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Franz SCHUBERT (1797-1828)
Symphony No.8 in D in B minor (Unfinished)* [25:51]
Symphony No.9 in C (The Great)** [50:14]
Slovak Philharmonic Orchestra* and Failoni Orchestra**/Michael Halasz
rec. Moyzes Hall, Bratislava, 4-5 June 1988 (No.8); Italian Institute, Budapest, March 1994 (No.9)
NAXOS 8.572939 [76:28]

Michael Halasz recorded all of the Schubert symphonies for Naxos (8.505032) and this reissue brings together nos. 8 and 9. Neither would be top choices but as a coupling this CD is very enjoyable.
 
The Unfinished was recorded in 1988 and is fairly typical of early Naxos digital. The strings are slightly edgy and the acoustic is thin and not very glamorous. The Slovak Philharmonic is a good orchestra and the execution is professional - it reminded me of the sort of performance you would hear from a radio broadcast given by a British regional orchestra. The Unfinished is glorious music and this performance is moving and affectionate. The first movement is both dramatic and mysterious and the exposition repeat is given here, thank goodness. The Andante con moto flows nicely - definitely con moto - with good contributions from the solo clarinet, flute and oboe. Ensemble, judged by the highest standards, isn’t immaculate but there are no serious flaws. Halasz clearly loves Schubert and that shines through.
 
The Great C major is a recording from 1994 and of the two symphonies presented here by Halasz this is far superior on all counts. The Failoni Orchestra is small chamber orchestra drawn from the Hungarian State Opera. Maybe the epic quality of a full-sized symphony orchestra is missing in a few passages but there is a gain in clarity and definition. At no point does the orchestra sound particularly small and it is supported by the glowing acoustic of the Italian Institute in Budapest. It’s a shame that Halasz wasn’t given this kind of sound in the Unfinished. The general concept of the reading is all about highlighting Schubert’s dance rhythms and lyricism. We don’t have a Brucknerian majesty in this reading but what we hear is a symphony that delights the ear with its tunes and inner detail. It really dances along and very attractive it is too. After a slightly nervous opening to the first movement - wobbly horn tone - the allegro itself goes along with terrific drive. The second movement can be a colossal bore in the wrong hands. Not so here. Halasz keeps things moving and the oboe soloist and the rest of the wind section play beautifully. The cello entry at 9:15 adds a nice touch of Schubertian melancholy to the proceedings and the wind soloists bring the movement to a satisfactory close. The bouncy, energetic scherzo is followed by a finale that really does the music justice. Despite the size of the orchestra the closing pages are suitably overwhelming with the blazing brass cutting through the scurrying strings - dare I really say here that Eric Coates came to mind? Maybe not. The Failoni Orchestra should be very proud of this performance. The playing is totally committed and the sound they produce is sweet and well-balanced. The string tone is nicely captured by the engineers in stark contrast to what was achieved in the Unfinished. The words ‘jaunty’ and ‘bouncy’ keep springing to mind. The music dances along throughout.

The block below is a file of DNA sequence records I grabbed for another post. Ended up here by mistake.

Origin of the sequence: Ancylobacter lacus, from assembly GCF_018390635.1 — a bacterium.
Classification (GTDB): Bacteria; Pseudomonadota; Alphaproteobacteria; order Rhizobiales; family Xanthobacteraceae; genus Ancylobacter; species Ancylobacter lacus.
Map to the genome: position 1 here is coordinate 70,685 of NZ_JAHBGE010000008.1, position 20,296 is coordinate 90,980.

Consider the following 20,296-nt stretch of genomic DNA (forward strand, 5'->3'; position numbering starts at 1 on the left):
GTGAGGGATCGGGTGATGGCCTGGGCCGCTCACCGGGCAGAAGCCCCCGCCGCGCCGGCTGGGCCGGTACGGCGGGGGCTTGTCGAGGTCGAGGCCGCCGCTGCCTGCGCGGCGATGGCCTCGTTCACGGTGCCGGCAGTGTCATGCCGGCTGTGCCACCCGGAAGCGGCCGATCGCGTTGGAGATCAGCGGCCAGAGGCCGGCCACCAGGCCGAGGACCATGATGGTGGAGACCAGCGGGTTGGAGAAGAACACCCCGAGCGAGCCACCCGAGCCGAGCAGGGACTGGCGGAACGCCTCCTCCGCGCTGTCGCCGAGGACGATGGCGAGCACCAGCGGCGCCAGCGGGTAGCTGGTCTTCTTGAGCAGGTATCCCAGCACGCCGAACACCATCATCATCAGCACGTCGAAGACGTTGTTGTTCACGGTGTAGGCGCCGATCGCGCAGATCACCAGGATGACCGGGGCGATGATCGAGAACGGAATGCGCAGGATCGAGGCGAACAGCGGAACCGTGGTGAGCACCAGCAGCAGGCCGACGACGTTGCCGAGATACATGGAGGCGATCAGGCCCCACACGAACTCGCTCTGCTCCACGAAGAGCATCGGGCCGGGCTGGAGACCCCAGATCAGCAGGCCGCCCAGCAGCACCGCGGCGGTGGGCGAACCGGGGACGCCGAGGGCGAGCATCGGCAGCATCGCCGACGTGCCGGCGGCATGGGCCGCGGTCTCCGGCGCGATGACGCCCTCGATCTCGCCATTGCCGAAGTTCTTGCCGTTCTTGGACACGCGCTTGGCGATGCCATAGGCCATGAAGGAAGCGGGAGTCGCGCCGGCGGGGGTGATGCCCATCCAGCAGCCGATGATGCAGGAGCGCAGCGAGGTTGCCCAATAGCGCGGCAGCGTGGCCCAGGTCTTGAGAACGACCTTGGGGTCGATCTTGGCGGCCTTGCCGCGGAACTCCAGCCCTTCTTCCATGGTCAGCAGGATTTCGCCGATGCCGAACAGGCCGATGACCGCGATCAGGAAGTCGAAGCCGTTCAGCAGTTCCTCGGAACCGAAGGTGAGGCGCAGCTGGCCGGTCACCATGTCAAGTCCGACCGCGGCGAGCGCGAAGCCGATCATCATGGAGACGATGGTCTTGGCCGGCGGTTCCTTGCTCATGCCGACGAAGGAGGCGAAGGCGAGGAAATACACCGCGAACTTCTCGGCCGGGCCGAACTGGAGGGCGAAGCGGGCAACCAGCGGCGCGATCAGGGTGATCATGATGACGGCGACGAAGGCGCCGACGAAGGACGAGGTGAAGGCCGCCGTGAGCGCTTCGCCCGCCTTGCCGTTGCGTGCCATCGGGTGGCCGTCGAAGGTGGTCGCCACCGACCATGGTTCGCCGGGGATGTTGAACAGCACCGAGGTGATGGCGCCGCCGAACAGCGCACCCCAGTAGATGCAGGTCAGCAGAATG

In summary, this CD offers thoroughly decent versions of these two great Schubert symphonies at bargain price with a playing time of over 76 minutes. This is excellent value for money and no one buying it on impulse will be disappointed. Having said that, neither of the symphonies presented here can challenge the finest versions on the market in terms of musical insight and orchestral playing but as a bargain coupling it is to be welcomed. As bargain Ninths go this is certainly one of the best.
 
John Whitmore 

 

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